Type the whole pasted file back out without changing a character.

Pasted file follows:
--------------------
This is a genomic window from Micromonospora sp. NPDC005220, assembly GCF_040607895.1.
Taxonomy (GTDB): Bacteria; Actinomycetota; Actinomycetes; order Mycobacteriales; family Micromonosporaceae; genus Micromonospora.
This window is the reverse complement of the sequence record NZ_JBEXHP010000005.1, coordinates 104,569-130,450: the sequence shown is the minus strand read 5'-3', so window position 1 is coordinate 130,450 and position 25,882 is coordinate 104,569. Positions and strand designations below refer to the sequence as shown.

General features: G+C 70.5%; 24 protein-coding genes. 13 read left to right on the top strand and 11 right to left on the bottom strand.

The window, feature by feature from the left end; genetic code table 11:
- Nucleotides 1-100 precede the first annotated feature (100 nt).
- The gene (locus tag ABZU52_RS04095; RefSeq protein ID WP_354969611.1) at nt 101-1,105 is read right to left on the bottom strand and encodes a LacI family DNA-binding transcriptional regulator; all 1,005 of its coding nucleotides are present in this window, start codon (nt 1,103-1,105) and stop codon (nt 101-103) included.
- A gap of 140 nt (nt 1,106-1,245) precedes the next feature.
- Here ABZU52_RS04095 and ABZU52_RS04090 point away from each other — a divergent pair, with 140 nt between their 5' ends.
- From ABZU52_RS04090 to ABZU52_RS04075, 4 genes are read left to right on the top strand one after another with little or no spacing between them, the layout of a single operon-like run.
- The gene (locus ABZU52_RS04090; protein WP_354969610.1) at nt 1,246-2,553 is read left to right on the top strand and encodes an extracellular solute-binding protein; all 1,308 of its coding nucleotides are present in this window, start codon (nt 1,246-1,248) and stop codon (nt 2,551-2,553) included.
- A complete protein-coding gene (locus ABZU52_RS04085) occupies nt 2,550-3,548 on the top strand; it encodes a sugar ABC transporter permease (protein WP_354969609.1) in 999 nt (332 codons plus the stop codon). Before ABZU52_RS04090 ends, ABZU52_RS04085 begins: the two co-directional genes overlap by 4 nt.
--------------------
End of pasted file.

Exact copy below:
This is a genomic window from Micromonospora sp. NPDC005220, assembly GCF_040607895.1.
Taxonomy (GTDB): Bacteria; Actinomycetota; Actinomycetes; order Mycobacteriales; family Micromonosporaceae; genus Micromonospora.
This window is the reverse complement of the sequence record NZ_JBEXHP010000005.1, coordinates 104,569-130,450: the sequence shown is the minus strand read 5'-3', so window position 1 is coordinate 130,450 and position 25,882 is coordinate 104,569. Positions and strand designations below refer to the sequence as shown.

General features: G+C 70.5%; 24 protein-coding genes. 13 read left to right on the top strand and 11 right to left on the bottom strand.

The window, feature by feature from the left end; genetic code table 11:
- Nucleotides 1-100 precede the first annotated feature (100 nt).
- The gene (locus tag ABZU52_RS04095; RefSeq protein ID WP_354969611.1) at nt 101-1,105 is read right to left on the bottom strand and encodes a LacI family DNA-binding transcriptional regulator; all 1,005 of its coding nucleotides are present in this window, start codon (nt 1,103-1,105) and stop codon (nt 101-103) included.
- A gap of 140 nt (nt 1,106-1,245) precedes the next feature.
- Here ABZU52_RS04095 and ABZU52_RS04090 point away from each other — a divergent pair, with 140 nt between their 5' ends.
- From ABZU52_RS04090 to ABZU52_RS04075, 4 genes are read left to right on the top strand one after another with little or no spacing between them, the layout of a single operon-like run.
- The gene (locus ABZU52_RS04090; protein WP_354969610.1) at nt 1,246-2,553 is read left to right on the top strand and encodes an extracellular solute-binding protein; all 1,308 of its coding nucleotides are present in this window, start codon (nt 1,246-1,248) and stop codon (nt 2,551-2,553) included.
- A complete protein-coding gene (locus ABZU52_RS04085) occupies nt 2,550-3,548 on the top strand; it encodes a sugar ABC transporter permease (protein WP_354969609.1) in 999 nt (332 codons plus the stop codon). Before ABZU52_RS04090 ends, ABZU52_RS04085 begins: the two co-directional genes overlap by 4 nt.